Part 1: UL Listed Certified Panel Shops Enhance Turnkey Offerings


Interstates is expanding its capabilities by adding another UL Listed Certified panel shop to its repertoire. For 25 years, Interstates has been providing UL-508A listed panels from its Sioux Center, IA, panel shop, and now, after rigorous training and inspections, the Fort Collins, CO Regional Office is also able to provide these sought-after panels. 

What Are UL Listed Certified Panels?

A UL-508A panel is an industrial control panel built using standards set forth by Northbrook, IL-based Underwriters Laboratories (UL), a global safety certification company. Kevin Snyder, Project Manager at Interstates, says, “UL-508A is a safety standard that covers industrial control and related devices rated 600 volts or less used for starting, stopping, regulating, controlling, or protecting electric motors.”

Using a third party to oversee the building of panels ensures that Interstates meets rigorous safety standards. According to Jeff White, Director of Manufacturing at Interstates, “The UL-508A Listing mark on our control panels provides evidence of third-party certification to the municipal inspection authority and the purchaser of the panel, and also shows that our panels comply with an acceptable safety standard. Many of our customers require the UL-508A marking on their panels.”

How Did Interstates Become Certified?

The certified panel shop in Sioux Center has been fabricating these panels for decades. Still, Interstates wanted to increase its capacity and be able to serve clients near its Colorado location as well. Achieving certification required time, training, and diligent work. “UL has a program that covers the proper component usage, enclosure environmental ratings, wiring and motor protection, safety markings, and conformance to the NEC,” says Snyder. The steps of the program include:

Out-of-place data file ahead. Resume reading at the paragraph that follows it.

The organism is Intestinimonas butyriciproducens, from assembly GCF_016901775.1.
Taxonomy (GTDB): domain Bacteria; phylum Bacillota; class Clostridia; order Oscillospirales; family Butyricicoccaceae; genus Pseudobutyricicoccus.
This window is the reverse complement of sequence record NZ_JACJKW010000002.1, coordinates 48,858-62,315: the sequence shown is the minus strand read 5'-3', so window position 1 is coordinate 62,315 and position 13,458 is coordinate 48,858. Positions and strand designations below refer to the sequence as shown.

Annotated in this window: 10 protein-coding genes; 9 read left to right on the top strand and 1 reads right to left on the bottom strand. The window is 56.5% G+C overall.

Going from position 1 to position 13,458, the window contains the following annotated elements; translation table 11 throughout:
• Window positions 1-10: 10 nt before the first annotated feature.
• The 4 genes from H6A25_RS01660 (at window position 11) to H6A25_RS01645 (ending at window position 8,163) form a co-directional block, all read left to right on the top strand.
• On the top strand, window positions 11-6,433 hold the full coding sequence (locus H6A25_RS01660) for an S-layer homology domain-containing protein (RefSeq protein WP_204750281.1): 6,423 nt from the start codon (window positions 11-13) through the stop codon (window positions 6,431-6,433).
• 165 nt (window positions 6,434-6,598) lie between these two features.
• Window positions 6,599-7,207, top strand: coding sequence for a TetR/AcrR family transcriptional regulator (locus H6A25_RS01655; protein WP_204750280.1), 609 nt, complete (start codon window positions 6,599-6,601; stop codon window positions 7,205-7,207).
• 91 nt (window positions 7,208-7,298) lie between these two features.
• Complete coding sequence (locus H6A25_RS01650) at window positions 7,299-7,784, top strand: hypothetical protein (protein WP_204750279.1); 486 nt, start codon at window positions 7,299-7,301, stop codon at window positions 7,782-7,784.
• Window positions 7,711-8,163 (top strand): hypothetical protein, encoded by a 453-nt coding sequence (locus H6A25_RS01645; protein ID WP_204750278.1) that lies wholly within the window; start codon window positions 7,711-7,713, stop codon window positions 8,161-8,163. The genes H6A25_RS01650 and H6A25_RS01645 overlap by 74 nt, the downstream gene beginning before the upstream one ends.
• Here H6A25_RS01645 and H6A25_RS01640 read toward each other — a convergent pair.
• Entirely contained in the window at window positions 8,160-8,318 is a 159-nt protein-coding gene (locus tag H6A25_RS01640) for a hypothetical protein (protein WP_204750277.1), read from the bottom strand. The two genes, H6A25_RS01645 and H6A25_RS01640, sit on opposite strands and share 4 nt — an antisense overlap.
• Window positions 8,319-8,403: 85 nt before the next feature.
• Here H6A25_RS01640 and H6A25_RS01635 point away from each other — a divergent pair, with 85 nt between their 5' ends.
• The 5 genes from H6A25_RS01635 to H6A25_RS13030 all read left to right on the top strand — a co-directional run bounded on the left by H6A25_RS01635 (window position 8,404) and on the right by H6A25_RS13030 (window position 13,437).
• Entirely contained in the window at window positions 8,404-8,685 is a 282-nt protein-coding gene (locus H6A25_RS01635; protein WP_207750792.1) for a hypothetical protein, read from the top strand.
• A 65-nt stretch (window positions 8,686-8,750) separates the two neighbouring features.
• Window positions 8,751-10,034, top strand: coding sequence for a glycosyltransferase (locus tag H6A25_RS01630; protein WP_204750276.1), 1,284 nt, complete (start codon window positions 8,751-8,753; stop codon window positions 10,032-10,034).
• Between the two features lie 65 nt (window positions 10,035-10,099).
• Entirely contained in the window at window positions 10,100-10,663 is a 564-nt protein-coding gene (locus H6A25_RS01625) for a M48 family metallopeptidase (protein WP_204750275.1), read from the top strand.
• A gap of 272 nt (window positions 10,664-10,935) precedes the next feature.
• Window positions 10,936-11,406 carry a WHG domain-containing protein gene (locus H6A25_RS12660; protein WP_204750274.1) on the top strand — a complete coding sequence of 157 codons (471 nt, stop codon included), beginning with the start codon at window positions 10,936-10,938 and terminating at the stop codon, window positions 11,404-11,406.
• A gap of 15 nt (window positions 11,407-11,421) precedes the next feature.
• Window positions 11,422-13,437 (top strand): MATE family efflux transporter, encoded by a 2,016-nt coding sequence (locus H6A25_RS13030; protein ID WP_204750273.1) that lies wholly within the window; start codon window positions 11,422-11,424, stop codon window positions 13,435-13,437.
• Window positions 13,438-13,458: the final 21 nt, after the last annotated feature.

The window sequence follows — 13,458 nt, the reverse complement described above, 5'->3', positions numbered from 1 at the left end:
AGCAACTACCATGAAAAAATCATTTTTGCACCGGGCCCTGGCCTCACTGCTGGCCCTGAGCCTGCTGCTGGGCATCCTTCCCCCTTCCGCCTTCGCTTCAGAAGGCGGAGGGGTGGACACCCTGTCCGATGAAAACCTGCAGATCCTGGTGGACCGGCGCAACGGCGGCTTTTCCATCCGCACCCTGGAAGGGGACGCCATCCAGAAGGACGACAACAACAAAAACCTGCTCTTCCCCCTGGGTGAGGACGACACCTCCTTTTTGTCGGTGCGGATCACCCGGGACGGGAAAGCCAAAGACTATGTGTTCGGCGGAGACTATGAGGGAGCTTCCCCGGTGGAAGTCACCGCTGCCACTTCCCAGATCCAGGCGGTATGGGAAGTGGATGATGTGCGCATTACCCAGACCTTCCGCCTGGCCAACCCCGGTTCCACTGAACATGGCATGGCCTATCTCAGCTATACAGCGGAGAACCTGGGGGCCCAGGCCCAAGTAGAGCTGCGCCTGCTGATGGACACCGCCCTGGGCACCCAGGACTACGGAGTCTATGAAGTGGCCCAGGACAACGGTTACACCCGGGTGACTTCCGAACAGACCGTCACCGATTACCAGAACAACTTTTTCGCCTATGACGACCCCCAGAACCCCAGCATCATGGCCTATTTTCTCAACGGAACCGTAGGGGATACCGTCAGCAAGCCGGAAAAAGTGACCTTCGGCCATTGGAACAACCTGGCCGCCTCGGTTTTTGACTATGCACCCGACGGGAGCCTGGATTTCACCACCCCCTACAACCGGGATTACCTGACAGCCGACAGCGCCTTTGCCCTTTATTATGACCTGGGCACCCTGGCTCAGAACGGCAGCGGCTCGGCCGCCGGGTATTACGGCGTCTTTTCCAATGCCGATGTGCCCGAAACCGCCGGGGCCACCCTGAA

• Registering your local facility with the program 
  • Having a qualified employee trained by UL to understand standards 
  • Following the UL-508A code set once certified 
  • Passing an Initial Product Inspection (IPI) conducted by a UL inspector 
  • Undergoing random, quarterly inspections for as long as you are certified 

“The first IPI at our Rocky Mountain panel shop was a unique experience because it happened right when the COVID-19 pandemic began,” says Snyder. “The UL inspectors were not allowed to do site visits, so we had to do the inspection remotely through virtual meetings, emails, pictures and documents. Our first quarterly inspection also had to be conducted remotely. It all went surprisingly smoothly, and it helped that we had so much experience with UL through our other certified panel shop,” he says.

Check out part 2 of the series to learn about the benefits of a UL-listed panel shop.


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